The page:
Willson: Marching for science means little in the age of alternative facts

Lauren Willson

Editor’s Note: All opinion section content reflects the views of the individual author only and does not represent a stance taken by the Collegian or its editorial board.

On April 22, over 600 rallies were held globally in a movement referred to as the “March for Science.” The intent behind the marches was simple: to express the public’s desire for government policy that reflects scientific consensus. However, actually implementing such alterations will be quite difficult due to the Trump Administration’s flagrant disregard for progressive scientific and technological policy, especially when it comes to climate change. But it’s fruitless to wait for the government to save the planet, because with men like Donald Trump in the White House, it’s simply never going to happen.

Coloradans are fortunate to live in a state where protecting nature’s beauty is a priority. Fort Collins serves as shining example, as our humble town recently adopted rigorous goals to minimize greenhouse gas emissions.

Even on a national level, most Americans support government policy that aims to mitigate global warming. A 2016 Yale study found that 82 percent of citizens believe we should fund research in renewable energy and an impressive 69 percent are in favor of regulating CO2 limits of coal-fueled power plants (both statistics are national averages).

Despite roaring consensus that action for protecting the planet should be taken, the policies of the Trump Administration thus far do not reflect these popular sentiments.

President Trump has been vocal in the past about his denial of the real causes of climate change. Most scientists agree that climate change is the result of a combination of natural atmospheric trends and human behavior (e.g. production of greenhouse gases). Yet Trump strays disconcertingly far from this popular opinion. In a Tweet, he blamed global warming on China, asserting the People’s Republic had fabricated the worldwide effect as a hoax to deter American manufacturing.

So it’s clear that Trump is not a subscriber to scientific consensus. But that’s why he has reliable advisors to help him on these technical matters, right? Wrong.

In a move that precipitated much backlash from environmentalists, Democrats and even laypeople, President Trump appointed Scott Pruitt, an attorney general of Oklahoma, to head the Environmental Protection Agency.

Pruitt is known for pushing 14 lawsuits against the EPA in an effort to block their regulations. He has bluntly stated he does not believe manmade carbon dioxide emissions contribute to global warming. As attorney general, Pruitt used state stationary to send letters of objection to federal agencies in protest of environmental protection guidelines. In a journalistic investigation by the New York Times, it was determined that these correspondences were largely crafted and influenced by oil and gas companies.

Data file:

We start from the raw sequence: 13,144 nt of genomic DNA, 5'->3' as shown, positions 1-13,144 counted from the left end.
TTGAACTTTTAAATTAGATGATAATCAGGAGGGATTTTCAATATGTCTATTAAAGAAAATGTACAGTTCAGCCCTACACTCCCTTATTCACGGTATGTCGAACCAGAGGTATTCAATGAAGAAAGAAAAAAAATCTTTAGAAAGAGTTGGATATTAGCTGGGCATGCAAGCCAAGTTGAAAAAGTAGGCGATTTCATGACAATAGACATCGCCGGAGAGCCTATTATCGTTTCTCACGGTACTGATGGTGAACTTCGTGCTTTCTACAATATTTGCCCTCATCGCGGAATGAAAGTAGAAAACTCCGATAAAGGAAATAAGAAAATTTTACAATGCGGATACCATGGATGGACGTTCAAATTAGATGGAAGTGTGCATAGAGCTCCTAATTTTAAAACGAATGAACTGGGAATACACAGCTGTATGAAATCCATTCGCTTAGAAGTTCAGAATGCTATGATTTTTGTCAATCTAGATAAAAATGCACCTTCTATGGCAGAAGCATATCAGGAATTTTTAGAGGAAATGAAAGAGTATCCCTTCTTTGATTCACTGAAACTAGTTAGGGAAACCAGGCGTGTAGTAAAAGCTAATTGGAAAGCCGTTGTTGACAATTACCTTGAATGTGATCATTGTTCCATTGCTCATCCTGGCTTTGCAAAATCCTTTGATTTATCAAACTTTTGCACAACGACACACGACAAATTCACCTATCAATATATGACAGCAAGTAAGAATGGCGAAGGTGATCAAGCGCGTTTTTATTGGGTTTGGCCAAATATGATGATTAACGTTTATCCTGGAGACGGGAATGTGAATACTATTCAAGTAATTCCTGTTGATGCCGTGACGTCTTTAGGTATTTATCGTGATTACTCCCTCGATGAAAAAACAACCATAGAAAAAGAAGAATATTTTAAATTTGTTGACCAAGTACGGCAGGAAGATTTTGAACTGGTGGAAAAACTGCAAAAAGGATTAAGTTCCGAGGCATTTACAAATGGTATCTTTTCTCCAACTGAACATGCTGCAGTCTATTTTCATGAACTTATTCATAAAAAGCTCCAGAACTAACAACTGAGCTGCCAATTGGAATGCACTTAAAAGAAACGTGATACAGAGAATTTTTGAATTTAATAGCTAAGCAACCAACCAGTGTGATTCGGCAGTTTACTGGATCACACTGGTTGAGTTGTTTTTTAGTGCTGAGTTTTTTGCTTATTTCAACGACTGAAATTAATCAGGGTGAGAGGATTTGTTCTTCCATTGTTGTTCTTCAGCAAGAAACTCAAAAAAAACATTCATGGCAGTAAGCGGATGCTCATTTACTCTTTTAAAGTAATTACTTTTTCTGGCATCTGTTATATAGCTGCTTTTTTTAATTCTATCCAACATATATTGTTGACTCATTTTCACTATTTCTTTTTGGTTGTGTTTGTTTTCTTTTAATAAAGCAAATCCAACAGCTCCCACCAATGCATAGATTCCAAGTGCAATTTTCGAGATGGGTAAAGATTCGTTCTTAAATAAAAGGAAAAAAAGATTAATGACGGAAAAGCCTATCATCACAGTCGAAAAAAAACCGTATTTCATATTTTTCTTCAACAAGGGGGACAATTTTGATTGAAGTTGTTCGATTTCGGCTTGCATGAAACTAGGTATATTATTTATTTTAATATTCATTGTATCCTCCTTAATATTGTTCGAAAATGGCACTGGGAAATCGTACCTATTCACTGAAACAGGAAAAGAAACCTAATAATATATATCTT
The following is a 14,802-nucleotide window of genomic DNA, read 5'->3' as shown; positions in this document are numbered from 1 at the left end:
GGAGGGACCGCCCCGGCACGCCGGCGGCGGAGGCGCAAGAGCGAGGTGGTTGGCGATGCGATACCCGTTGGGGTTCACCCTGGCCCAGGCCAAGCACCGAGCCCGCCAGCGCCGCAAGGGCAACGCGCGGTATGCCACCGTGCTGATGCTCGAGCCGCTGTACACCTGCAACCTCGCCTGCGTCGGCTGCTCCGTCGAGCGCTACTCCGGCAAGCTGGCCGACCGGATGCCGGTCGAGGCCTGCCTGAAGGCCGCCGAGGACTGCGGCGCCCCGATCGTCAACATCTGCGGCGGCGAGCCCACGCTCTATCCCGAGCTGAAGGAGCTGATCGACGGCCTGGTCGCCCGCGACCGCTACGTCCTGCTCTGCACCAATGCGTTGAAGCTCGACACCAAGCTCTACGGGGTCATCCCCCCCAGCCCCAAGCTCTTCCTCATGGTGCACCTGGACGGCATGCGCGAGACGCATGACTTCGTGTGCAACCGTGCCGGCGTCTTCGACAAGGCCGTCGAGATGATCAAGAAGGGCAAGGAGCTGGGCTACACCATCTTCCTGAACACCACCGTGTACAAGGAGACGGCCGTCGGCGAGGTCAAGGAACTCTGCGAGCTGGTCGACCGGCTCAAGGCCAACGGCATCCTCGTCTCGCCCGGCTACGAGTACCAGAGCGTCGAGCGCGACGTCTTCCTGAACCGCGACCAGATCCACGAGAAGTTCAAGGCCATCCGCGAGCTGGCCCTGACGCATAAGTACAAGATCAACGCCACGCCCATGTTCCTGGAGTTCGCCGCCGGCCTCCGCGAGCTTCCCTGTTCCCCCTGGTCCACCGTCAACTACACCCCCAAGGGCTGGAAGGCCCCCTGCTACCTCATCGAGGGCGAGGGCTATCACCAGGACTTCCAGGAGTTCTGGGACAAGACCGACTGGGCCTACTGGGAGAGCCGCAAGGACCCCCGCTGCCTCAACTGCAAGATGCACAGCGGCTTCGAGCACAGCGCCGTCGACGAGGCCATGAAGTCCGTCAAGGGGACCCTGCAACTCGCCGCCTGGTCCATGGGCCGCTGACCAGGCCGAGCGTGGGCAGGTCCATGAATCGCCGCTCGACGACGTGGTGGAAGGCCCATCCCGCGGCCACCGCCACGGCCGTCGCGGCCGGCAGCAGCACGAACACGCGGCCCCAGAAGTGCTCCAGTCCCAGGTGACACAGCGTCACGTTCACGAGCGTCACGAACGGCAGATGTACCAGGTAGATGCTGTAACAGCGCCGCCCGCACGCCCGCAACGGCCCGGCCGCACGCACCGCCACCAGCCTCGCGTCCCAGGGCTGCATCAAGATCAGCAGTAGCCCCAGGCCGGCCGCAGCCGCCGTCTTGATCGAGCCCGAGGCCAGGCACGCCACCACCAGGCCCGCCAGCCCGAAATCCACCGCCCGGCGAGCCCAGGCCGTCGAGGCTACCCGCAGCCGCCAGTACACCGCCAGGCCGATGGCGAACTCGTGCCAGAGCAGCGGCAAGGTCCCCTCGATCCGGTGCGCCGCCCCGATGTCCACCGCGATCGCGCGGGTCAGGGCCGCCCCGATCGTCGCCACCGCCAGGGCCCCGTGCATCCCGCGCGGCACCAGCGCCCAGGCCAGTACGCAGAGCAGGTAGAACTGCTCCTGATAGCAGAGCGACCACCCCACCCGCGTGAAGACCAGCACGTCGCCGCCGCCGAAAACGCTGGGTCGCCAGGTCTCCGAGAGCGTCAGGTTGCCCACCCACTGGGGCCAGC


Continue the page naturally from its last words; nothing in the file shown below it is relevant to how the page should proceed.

Why on earth (pun half-intended) would Trump appoint a climate change-denying lawyer with personal interests in the oil and gas industries to be the head of an agency that strives to decrease environmental destruction? Because scientific consensus (i.e. that the earth is changing) contradicts his own beliefs and he therefore believes he should discount it.

This is the problem with having an egotistical, borderline narcissist in the Oval Office. When making policy decisions, if a piece of information goes against what Trump has deemed best, he will brush it aside, thinking he is the only one with the right answers.

Trump has asserted that cutting 31 percent of current EPA funds and decreasing regulations on the fuel industry will somehow make our nation a better place. In particular, Trump has promised to revive the dying coal industry by relaxing regulatory restrictions. This requires dismantling the guidelines put in place by Obama’s Clean Power Plan, an admirable effort to curb carbon emissions by power-producing sectors. It seems that even as climate change continues to worsen, the only “science” our Prez heeds is that of economics.

Unfortunately, Trump’s promise to create jobs in a fast-fading business is not even fulfillable. Demand for coal has been declining for years and neglecting protection of the environment won’t affect that downward trend.

This blind optimism is yet another example of Trump’s disregard for science in favor of his own irrational beliefs.

I wish I could believe that the demonstrations of last Saturday will have a positive effect. I really do. I fear that every breath of fresh air, embodied in movements like the Women’s March and the March for Science, will quickly be tainted by the pollution of guys like Trump and Pruitt.

We cannot wait for the feds to save Mother Earth. With a self-deified egomaniac in the White House and a cabinet of ignorant acolytes, it seems we have two options remaining: a) place environmental protection into the hands of local governments and corporations or b) pack up our shit and move to Mars.

Lauren Willson can be reached at letters@collegian and online at @LaurenKealani